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An employer's guide to recruitment

Getting recruitment right is important to employers for a number of reasons but the two main priorities are likely to be making sure the right person is selected to the role and complying with the law.

Please see our Recruitment Policy example.

General considerations

Equal opportunities

The Equality Act 2010 is the main area of legislation that links into recruitment. This Act provides that an organisation must not discriminate against someone on the basis of a “protected characteristic”:

  • In the arrangements it makes for deciding who to offer employment to;
  • In the terms on which the employment is offered;
  • In deciding not to offer employment; and
  • By harassing a person who has applied for employment.

(For more information on Equal Opportunities generally, you should refer to our Guide to Equal Opportunities.) It is important, therefore, that there is an understanding of the Equality Act 2010 by all those involved in the recruitment process. The employer will be liable for any discriminatory acts by its employees in the recruitment process unless it can demonstrate that it took all reasonable steps to prevent the act from happening. Further, it is discriminatory for a person to give a third person instructions to discriminate, for example, where the employer instructs an agency only to provide applicants who are male and between the ages 30-50.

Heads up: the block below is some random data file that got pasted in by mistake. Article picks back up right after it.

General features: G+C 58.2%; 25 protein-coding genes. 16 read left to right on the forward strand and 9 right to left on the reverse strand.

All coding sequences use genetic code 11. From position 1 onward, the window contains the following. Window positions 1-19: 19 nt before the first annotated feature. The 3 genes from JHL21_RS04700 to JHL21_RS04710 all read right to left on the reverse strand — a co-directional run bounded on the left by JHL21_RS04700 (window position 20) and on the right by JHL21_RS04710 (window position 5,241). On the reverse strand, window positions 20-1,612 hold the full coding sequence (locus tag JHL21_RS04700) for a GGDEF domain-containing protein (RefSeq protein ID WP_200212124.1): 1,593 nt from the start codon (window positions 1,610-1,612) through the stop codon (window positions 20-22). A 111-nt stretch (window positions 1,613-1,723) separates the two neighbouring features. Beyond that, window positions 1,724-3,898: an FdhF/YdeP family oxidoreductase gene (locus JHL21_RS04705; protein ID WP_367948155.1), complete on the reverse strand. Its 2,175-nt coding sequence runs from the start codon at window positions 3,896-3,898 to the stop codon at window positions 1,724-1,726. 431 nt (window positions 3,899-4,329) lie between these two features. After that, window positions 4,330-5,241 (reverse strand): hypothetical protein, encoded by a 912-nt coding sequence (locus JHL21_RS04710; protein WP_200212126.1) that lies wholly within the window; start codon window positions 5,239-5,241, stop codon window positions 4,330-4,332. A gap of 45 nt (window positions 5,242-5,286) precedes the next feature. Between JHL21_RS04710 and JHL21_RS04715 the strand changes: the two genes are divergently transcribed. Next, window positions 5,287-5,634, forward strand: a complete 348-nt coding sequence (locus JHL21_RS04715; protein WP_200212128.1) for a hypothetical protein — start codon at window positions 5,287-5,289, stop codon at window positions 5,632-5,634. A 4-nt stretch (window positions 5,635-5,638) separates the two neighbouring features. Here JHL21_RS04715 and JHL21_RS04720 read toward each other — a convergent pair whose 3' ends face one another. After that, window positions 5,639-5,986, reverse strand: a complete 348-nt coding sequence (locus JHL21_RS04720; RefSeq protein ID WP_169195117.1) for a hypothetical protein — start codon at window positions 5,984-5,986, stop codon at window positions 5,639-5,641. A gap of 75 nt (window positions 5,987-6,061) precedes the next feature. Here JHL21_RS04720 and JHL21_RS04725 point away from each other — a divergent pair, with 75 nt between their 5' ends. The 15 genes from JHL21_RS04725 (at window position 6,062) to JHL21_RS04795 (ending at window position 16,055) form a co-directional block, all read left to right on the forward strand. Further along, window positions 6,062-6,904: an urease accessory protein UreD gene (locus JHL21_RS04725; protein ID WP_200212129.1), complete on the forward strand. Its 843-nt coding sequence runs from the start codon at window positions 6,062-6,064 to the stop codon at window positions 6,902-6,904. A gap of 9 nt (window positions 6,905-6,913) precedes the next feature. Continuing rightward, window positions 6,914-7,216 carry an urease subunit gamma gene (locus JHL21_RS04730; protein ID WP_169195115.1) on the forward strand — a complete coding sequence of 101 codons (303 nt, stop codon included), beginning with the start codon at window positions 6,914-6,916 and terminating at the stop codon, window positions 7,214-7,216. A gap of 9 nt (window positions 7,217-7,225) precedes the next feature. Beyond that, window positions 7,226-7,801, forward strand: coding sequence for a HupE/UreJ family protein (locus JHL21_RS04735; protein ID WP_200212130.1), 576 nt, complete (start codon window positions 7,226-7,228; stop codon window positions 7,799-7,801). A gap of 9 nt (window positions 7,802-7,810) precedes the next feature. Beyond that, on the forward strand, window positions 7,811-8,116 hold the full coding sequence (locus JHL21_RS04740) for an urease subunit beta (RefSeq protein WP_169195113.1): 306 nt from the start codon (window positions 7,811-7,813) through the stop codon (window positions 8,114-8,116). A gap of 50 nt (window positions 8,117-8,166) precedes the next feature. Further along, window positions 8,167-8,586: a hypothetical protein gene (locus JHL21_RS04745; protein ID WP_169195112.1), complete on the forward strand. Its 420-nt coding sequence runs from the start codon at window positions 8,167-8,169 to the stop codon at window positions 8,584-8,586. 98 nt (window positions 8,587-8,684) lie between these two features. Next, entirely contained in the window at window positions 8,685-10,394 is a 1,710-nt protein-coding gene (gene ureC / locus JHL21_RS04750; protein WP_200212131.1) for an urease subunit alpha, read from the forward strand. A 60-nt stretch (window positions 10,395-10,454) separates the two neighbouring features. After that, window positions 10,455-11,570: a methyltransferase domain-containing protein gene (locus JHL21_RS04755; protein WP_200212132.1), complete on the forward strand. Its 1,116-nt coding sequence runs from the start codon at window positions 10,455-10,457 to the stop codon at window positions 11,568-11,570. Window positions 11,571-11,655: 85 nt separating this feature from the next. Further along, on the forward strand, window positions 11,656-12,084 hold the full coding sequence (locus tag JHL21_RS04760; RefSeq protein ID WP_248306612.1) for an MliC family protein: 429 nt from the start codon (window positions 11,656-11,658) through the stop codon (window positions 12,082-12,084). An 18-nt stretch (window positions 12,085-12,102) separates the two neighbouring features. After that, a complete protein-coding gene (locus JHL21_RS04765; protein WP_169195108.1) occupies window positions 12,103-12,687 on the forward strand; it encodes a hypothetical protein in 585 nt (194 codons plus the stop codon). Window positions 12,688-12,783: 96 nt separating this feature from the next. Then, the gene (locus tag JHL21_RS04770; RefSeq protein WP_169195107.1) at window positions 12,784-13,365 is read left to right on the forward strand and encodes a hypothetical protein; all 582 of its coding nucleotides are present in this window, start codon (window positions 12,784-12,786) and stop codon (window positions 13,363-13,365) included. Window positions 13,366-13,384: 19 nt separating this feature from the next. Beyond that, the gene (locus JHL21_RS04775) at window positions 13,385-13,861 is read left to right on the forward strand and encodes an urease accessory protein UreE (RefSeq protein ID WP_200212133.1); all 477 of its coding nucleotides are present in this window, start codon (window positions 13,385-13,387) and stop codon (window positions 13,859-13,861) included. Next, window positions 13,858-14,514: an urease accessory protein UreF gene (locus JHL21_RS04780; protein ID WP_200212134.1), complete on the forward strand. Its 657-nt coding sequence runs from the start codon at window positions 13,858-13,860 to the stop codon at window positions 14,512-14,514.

In order to be able to defend a claim, the recruitment process must be properly documented. This includes keeping records of the short listing process, notes of the questions asked at interview and answers given, records of any selection exercises and any notes supporting the recruitment decision.

Data protection

As part of the recruitment process, an employer will be provided with personal information on potential applicants, some of which may amount to sensitive personal data. Applicants should be made aware of how the information they provide will be processed.

No more information should be obtained than is necessary and if sensitive personal data is to be obtained, specific consent needs to be given for the processing of that data. For more information on Data Protection, see our Guide to Data Protection and also the Information Commissioner’s Code of Practice.

Advertising a role and selecting candidates

Preliminary steps

Where a requirement to recruit arises, e.g., because someone has recently left or new work is coming into the organisation, the first step is to decide what the new role is to look like and draw up or amend a job description and person specification. This is the time to reflect on what the role will be going forward and it may be an opportunity to change some aspects of an existing role.

The job description should set out the main duties and responsibilities of the role, allowing sufficient flexibility for the employee to carry out other duties which over time may be required. To avoid discrimination, the employer should be able to justify each duty and responsibility and also not overstate any requirement.

The person specification then should identify the skills, knowledge and experience required to carry out that role. Unless there is a Genuine Occupational Qualification, it is unlawful for an employer to require an employee to have attributes that may exclude those with protected characteristics, so asking for a “young energetic” salesperson may discriminate against candidates on grounds of age and possibly disability.